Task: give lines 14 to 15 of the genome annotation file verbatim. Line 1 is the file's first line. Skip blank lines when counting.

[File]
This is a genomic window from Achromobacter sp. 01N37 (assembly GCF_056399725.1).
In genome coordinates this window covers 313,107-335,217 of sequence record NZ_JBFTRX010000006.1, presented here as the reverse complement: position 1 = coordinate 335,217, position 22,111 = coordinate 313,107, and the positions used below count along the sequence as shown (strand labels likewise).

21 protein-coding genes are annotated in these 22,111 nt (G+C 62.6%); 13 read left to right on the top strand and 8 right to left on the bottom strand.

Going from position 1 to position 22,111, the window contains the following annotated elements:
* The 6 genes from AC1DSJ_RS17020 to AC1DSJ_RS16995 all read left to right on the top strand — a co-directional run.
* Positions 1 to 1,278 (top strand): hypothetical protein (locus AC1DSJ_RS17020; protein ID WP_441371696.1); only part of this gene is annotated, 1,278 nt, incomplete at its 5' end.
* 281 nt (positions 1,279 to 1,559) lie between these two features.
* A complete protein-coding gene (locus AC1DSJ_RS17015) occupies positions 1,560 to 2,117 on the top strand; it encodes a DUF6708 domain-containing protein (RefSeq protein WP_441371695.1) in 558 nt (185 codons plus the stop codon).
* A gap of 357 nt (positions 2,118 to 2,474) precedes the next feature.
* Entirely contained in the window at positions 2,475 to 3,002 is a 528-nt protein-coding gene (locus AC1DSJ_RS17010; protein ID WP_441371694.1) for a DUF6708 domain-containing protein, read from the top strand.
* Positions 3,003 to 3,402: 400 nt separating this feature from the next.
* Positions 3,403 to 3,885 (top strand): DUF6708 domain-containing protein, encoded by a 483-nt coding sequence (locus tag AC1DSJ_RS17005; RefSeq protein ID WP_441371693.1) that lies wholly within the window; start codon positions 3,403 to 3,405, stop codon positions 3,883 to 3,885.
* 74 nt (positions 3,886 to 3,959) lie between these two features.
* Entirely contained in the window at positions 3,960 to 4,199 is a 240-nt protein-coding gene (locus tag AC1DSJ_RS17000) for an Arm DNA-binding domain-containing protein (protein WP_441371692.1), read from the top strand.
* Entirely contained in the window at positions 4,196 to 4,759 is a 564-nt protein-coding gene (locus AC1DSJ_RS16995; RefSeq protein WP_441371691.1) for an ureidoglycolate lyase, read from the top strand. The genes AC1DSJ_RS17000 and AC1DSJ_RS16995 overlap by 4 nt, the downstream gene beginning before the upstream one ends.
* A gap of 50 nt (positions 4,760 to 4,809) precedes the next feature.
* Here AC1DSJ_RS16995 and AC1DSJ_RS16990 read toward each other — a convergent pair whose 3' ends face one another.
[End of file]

* Entirely contained in the window at positions 3,960 to 4,199 is a 240-nt protein-coding gene (locus tag AC1DSJ_RS17000) for an Arm DNA-binding domain-containing protein (protein WP_441371692.1), read from the top strand.
* Entirely contained in the window at positions 4,196 to 4,759 is a 564-nt protein-coding gene (locus AC1DSJ_RS16995; RefSeq protein WP_441371691.1) for an ureidoglycolate lyase, read from the top strand. The genes AC1DSJ_RS17000 and AC1DSJ_RS16995 overlap by 4 nt, the downstream gene beginning before the upstream one ends.